Head of Steam’s latest exhibition ‘out of this world’
Budding space explorers can enjoy an ‘out of this world’ experience as the Head of Steam – Darlington Railway Museum prepares for its latest exhibition to land.
A piece of the moon will be coming to the museum between Saturday 15 June and Monday 26 August, when visitors can take advantage of a once-in-a-lifetime opportunity to see and touch real moon rock as part of a new Moon Exhibition and help celebrate the 50th anniversary of the moon landing.
Visitors can explore 5,000 years of our fascination with our nearest neighbour: see the carvings made by our ancient ancestors whilst gazing at the moon, and see replicas of the incredible space technology that took astronauts there exactly 50 years ago in July 1969.
Did you know a Russian robot reached the Moon before the American astronauts? That wolves don’t actually howl at the Moon? That the ancient Aztec and Mayan lunar calendars are so accurate they can still be used today? That if you stand on the Moon, you can watch ‘Earthrise’? That the Moon has its own time zone? Find out all this and more at Head of Steam this summer!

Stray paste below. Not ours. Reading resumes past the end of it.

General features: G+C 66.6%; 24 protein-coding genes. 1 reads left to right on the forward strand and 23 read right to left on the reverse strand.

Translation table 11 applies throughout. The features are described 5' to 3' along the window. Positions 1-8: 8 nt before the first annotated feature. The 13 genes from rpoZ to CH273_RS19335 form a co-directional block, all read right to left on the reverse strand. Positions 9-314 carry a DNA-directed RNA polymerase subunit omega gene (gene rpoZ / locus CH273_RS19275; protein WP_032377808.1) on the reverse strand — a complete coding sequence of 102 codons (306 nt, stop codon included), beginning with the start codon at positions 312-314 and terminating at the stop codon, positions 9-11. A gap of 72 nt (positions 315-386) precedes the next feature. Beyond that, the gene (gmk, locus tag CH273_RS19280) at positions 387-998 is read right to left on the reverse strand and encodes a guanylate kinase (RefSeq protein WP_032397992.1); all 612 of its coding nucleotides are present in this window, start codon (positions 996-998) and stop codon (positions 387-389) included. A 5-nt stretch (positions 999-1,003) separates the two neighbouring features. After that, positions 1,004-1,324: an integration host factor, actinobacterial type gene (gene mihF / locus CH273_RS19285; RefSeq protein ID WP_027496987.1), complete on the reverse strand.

Alison Grange, collections and learning assistant at the museum, said:
“Our ancestors have long been fascinated by the moon and we’re thrilled to be able to host this special exhibition to mark the 50th anniversary of the moon landing.
“There are no doubt many people who can remember this very special moment in history and we’d love to hear their memories and hope they will come along to join us for this celebration and the chance to see and touch a piece of the moon.”
The exhibition will appeal to families and space enthusiasts of all ages. Normal entrance fee applies.
Two special talks will also take place at the museum on Sunday 30 June to coincide with the exhibition - ‘Our Neighbour the Moon’ and ‘Space in the 1960s’. Both are by Martin Lunn MBE FRAS, former curator of astronomy at the Yorkshire Museum, York.
Our Neighbour the Moon, 11.30am-12.30pm, will explore the human history of the moon. The moon was worshipped as a god in the past for the protection its night time gave to ancient people. At one time, people thought that there were oceans on the moon and that creatures might live there. Today the moon is a dead world but it is the only place apart from the earth where people have set foot.
Space in the 1960s, 1.30-2.30pm will explore the spectacular progress in the exploration of space during the decade. Robot space craft explored the moon and the planets Venus and Mars, and in 1969 men walked on the moon. The 1960s saw the beginning of our attempt to cross the final frontier, the conquest of space.
The talks are included in normal museum admission and family passes but places are limited and must be booked in advance to avoid disappointment. Places can be booked via the Head of Steam website at www.head-of-steam.co.uk.